No longer doubting her value and being affirmed in her identity, Mary, freed to be her true self, became a committed follower of Jesus.
She used her money and her time to serve Jesus and his disciples. She and several other women traveled with them caring and providing for them. She became an integral part of his ministry here on earth. I can imagine that she would often talk about her new freedom with the women she would meet and encouraging and blessing them.
Mary followed Jesus right up to the end of his life. She was one of the people that followed him on his last journey from Galilee to Jerusalem and was at the trial with him. After his arrest, some of the followers deserted Jesus, but not Mary, she stayed to watch as Pilate pronounced his sentence of crucifixion. She witnessed and wept as Jesus left the hall and was led up to Calvary. Mary was one of the women who stayed close to the cross to give comfort to Jesus with their presence. Mary Magdalene stayed until Jesus took his last breath and then followed him to the tomb.
John 20 reads:
1 Early Sunday morning,[a] while it was still dark, Mary Magdalene came to the tomb and found that the stone was rolled aside from the entrance.
2 She ran and found Simon Peter and me[b] and said, “They have taken the Lord’s body out of the tomb, and I don’t know where they have put him!”
3-4 We[c] ran to the tomb to see; I* outran Peter and got there first, 5 and stooped and looked in and saw the linen cloth lying there, but I didn’t go in. 6 Then Simon Peter arrived and went on inside. He also noticed the cloth lying there, 7 while the swath that had covered Jesus’ head was rolled up in a bundle and was lying at the side. 8 Then I went in too, and saw, and believed that he had risen[d]— 9 for until then we hadn’t realized that the Scriptures said he would come to life again!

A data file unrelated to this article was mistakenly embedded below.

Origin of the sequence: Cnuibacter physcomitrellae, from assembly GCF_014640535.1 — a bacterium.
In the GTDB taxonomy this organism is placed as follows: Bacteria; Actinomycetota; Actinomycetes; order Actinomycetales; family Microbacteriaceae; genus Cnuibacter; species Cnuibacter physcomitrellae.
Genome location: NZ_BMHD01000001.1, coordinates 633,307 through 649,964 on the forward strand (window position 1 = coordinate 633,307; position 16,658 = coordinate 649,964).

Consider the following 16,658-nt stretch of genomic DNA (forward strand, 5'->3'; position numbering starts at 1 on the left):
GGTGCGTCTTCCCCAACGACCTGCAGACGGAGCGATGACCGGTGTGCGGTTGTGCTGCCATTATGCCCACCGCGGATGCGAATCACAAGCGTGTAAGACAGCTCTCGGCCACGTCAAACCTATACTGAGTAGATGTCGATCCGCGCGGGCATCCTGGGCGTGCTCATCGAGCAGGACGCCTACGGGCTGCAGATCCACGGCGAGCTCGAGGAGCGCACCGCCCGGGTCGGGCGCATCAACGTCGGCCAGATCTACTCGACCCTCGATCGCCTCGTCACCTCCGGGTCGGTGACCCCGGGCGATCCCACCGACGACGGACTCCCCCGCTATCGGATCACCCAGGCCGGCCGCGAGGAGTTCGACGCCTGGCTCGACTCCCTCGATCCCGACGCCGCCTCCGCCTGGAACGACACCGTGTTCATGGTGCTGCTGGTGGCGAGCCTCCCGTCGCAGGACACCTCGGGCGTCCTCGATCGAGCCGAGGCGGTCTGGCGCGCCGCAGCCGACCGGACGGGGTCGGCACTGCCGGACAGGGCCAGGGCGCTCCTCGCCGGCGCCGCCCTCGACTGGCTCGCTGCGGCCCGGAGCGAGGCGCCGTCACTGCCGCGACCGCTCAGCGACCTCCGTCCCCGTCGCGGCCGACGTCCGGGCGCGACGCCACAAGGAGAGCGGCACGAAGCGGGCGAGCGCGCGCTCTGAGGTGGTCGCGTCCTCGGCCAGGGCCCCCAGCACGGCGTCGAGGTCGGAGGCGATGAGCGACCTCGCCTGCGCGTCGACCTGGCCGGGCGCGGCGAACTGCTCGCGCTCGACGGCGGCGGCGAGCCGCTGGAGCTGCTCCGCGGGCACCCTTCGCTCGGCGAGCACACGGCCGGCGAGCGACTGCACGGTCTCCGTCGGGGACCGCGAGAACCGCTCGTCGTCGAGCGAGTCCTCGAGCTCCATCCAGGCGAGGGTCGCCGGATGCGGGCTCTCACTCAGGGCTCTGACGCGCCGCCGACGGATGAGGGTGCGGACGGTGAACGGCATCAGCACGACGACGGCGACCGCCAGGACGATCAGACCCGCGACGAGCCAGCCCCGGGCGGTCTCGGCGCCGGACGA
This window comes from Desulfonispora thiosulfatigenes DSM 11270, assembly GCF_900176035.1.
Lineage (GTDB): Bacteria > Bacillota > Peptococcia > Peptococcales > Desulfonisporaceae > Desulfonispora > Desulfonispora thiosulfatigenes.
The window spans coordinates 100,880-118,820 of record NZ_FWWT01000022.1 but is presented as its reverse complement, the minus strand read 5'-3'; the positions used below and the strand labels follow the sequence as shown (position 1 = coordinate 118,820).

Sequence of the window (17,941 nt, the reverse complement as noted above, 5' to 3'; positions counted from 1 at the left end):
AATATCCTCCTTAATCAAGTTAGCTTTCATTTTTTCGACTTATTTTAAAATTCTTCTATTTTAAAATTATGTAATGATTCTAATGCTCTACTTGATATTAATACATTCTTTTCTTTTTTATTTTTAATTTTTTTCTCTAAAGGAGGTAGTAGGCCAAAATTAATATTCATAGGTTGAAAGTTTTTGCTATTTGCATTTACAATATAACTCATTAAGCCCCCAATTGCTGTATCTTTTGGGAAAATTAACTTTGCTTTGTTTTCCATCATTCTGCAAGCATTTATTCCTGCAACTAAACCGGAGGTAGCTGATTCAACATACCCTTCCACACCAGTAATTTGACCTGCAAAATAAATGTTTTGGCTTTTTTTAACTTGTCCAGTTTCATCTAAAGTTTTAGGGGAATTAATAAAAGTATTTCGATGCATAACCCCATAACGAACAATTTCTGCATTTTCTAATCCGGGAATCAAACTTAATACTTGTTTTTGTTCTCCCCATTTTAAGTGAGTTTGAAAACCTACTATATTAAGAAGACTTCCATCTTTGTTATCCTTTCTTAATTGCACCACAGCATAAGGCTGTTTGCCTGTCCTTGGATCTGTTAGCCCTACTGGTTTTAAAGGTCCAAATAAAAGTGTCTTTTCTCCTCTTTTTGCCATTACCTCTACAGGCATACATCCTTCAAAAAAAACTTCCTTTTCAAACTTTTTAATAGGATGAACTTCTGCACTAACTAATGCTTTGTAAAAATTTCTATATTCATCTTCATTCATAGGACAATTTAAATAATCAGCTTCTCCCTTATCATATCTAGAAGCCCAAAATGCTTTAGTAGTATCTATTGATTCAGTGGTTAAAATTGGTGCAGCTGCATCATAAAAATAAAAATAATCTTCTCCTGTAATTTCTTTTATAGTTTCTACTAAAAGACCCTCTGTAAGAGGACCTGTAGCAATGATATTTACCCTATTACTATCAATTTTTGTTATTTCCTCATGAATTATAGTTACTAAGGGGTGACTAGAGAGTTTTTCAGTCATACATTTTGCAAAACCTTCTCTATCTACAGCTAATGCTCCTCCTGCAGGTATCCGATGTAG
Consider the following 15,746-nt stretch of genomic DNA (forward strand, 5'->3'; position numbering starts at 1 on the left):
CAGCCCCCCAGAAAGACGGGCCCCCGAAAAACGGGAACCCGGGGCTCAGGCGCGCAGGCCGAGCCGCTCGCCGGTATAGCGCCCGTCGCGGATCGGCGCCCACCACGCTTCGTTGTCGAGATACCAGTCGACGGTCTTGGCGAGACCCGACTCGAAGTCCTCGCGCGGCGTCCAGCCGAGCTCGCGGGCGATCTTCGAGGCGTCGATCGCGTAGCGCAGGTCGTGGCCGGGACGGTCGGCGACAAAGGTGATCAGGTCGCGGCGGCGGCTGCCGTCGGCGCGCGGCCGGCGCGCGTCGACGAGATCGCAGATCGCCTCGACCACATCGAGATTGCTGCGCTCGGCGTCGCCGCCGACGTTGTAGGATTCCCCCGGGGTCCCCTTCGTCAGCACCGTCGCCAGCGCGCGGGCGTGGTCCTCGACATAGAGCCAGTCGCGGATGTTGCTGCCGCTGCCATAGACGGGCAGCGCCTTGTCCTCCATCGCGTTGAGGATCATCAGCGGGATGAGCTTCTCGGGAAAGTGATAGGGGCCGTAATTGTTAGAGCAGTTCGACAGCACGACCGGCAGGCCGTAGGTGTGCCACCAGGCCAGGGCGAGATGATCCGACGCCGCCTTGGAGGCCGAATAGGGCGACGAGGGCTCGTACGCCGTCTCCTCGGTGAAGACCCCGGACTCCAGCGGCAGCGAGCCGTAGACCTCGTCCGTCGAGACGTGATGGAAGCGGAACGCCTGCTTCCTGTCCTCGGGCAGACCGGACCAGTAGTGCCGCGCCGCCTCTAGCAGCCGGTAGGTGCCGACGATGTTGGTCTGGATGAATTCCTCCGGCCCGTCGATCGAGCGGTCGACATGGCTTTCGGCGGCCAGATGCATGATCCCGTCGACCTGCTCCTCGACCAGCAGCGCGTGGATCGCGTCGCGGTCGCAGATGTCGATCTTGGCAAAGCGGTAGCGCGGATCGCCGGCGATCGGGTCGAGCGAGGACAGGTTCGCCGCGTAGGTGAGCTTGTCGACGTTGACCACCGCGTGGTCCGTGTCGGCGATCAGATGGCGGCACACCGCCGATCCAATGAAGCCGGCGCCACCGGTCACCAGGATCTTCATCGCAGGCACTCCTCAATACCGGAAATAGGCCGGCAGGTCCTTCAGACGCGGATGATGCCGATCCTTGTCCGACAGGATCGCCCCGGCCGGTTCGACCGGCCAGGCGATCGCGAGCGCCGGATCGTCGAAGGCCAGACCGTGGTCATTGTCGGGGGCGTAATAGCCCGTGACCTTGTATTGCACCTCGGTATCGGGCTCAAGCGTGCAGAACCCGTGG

10 We[e] went on home, 11 and by that time Mary had returned to the tomb and was standing outside crying. And as she wept, she stooped and looked in 12 and saw two white-robed angels sitting at the head and foot of the place where the body of Jesus had been lying.
13 “Why are you crying?” the angels asked her.
“Because they have taken away my Lord,” she replied, “and I don’t know where they have put him.”
14 She glanced over her shoulder and saw someone standing behind her. It was Jesus, but she didn’t recognize him!
15 “Why are you crying?” he asked her. “Whom are you looking for?”
She thought he was the gardener. “Sir,” she said, “if you have taken him away, tell me where you have put him, and I will go and get him.”
16 “Mary!” Jesus said. She turned toward him.
“Master!” she exclaimed.
17 “Don’t touch me,” he cautioned, “for I haven’t yet ascended to the Father. But go find my brothers and tell them that I ascend to my Father and your Father, my God and your God.”
18 Mary Magdalene found the disciples and told them, “I have seen the Lord!” Then she gave them his message.
In Mark 16:11 we read that the disciples didn’t believe Mary’s testimony.
Imagine, Jesus commissioned Mary Magdalene to tell the good news of his resurrection!! Mary had stayed by his side no matter what, caring for him until his death and now she was rewarded with this honor!
So here’s the thing, the most amazing thing:
God came to this earth to show us what he really cared about. To show us his heart, to shine light on all the dark places in our culture, in our religion, in our hearts, and in our minds. He came to speak our name, clearing out the demons and giving us our true identity. Who gets the first and last word on this work?? MARY AND MARY!
Jesus’ life began and ended with an angel announcing the good news to a woman. Imagine in a culture where a woman’s testimony was non-existent, where her side of a story had no validity. God chose mother Mary, a teenager, to keep her baby messiah a secret—the biggest secret of all time! and then Mary Magdalene was given the news of his resurrection but this Mary was instructed to ‘GO TELL EVERYONE.’
HOW FANTASTIC IS THAT?!?!